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Connecting with Country at POW

A collection of 8,000 year old hearth stones recovered from the Randwick Campus Redevelopment site during early excavations has been returned to site as part of a curated cultural display in the public forecourt of the new Prince of Wales Hospital Acute Services Building.

Where the hospital stands today was once a landscape of enormous sand dunes, creeks and swamps where Aboriginal people fished for eels, yabbies and turtles with traps and spears, gathered plants, and hunted and prepared other animals in the dunes. Families sat around fires burning in hearths, connecting with each other as they cooked and ate their meals.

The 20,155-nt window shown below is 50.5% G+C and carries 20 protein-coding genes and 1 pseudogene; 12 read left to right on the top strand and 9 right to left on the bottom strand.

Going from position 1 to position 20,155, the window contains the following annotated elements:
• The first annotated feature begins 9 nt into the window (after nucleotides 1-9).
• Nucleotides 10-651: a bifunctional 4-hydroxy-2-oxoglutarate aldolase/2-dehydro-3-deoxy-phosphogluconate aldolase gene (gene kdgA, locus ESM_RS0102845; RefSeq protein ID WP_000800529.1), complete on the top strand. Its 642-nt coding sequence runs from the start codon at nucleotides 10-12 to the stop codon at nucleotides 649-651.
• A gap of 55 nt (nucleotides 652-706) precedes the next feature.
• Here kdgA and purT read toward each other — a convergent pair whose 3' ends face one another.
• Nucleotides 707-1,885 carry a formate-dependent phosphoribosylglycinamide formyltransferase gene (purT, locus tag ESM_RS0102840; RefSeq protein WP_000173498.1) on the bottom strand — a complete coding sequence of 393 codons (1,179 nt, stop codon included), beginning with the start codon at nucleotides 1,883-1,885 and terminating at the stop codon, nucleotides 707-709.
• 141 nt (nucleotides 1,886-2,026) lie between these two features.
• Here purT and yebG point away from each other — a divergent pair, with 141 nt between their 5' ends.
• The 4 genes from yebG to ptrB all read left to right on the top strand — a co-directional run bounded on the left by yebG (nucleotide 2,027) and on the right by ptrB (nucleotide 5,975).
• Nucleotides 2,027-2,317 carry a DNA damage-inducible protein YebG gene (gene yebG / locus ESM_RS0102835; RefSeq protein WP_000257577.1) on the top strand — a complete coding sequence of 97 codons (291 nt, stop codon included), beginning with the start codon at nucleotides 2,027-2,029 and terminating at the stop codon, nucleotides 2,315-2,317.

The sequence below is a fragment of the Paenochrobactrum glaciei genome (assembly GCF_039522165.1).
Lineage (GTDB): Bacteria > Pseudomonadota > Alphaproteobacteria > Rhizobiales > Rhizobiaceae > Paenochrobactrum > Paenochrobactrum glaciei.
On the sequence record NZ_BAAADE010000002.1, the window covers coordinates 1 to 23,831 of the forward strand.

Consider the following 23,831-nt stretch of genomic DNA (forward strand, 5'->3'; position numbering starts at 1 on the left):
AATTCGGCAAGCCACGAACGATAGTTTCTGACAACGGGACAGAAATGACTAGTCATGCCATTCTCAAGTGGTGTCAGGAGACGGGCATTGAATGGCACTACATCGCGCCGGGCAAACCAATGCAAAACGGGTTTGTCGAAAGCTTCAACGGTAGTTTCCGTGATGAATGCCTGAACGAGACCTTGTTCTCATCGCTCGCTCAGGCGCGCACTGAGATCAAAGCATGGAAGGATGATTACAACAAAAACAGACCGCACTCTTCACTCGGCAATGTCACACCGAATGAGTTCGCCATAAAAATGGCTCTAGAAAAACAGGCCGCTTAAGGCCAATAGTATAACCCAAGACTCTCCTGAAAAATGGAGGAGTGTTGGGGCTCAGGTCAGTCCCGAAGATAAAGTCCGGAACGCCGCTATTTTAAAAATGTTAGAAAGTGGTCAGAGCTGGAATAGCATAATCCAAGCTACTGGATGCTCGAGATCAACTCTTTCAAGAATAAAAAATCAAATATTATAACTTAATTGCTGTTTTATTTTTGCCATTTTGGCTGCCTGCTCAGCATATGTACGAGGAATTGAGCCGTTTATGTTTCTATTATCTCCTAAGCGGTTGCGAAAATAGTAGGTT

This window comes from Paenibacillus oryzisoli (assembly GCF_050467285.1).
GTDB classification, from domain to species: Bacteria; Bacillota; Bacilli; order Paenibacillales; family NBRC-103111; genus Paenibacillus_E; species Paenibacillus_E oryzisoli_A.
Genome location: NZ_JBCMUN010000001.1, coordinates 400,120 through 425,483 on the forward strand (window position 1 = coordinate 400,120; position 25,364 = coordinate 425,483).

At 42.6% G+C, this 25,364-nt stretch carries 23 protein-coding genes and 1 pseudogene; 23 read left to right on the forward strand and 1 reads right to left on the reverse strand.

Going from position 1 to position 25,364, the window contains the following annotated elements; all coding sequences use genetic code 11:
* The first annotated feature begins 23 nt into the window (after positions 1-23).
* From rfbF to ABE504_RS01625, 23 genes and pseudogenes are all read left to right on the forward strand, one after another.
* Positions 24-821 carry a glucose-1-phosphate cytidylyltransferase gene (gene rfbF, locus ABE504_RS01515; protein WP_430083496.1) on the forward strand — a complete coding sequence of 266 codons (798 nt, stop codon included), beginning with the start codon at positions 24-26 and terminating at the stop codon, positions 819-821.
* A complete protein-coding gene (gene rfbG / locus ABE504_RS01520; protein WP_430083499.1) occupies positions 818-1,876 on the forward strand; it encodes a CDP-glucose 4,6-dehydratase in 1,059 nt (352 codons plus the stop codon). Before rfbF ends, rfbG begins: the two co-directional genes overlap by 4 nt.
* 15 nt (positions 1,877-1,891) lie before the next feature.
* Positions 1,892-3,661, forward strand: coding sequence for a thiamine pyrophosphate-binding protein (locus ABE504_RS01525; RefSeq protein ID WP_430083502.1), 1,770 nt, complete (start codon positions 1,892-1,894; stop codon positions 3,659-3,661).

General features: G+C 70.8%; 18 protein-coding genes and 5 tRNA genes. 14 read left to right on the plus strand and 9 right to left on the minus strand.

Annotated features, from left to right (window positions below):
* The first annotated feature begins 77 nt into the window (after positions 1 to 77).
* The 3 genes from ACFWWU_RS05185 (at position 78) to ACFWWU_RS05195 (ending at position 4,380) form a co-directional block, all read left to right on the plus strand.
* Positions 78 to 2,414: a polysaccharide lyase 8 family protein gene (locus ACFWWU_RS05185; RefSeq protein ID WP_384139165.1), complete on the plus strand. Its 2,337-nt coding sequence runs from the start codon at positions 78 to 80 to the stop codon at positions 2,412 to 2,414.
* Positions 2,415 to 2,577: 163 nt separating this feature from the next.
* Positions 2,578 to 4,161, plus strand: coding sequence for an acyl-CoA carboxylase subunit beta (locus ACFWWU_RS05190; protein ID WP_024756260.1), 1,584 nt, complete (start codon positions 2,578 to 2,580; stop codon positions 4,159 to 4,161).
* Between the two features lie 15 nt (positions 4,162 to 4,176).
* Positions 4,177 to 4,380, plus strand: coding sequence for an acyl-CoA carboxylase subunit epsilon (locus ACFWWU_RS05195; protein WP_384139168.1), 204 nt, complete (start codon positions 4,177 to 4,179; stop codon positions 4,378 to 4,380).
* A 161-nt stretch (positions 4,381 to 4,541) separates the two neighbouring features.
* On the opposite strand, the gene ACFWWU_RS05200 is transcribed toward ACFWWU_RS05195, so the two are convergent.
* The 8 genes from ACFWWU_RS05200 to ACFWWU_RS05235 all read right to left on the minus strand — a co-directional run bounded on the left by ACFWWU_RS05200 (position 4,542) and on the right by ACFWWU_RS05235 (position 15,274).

One of the most significant excavations in NSW Health history, the permanent display of these stones at the entrance to the Acute Services Building is as a symbol of welcome, healing and shared knowledge, and represents the project’s commitment to celebrating and preserving the unique cultural heritage of the site.
The hearth stone display was made possible through the collaboration of key project partners, including Health Infrastructure, Gujaga Foundation, La Perouse Local Aboriginal Land Council, South Eastern Sydney Local Health District, X Squared Design and TILT Industrial Designs and is now a permanent feature of the Randwick Campus Redevelopment site.

Find out more about the project by visiting Randwick Campus Redevelopment.
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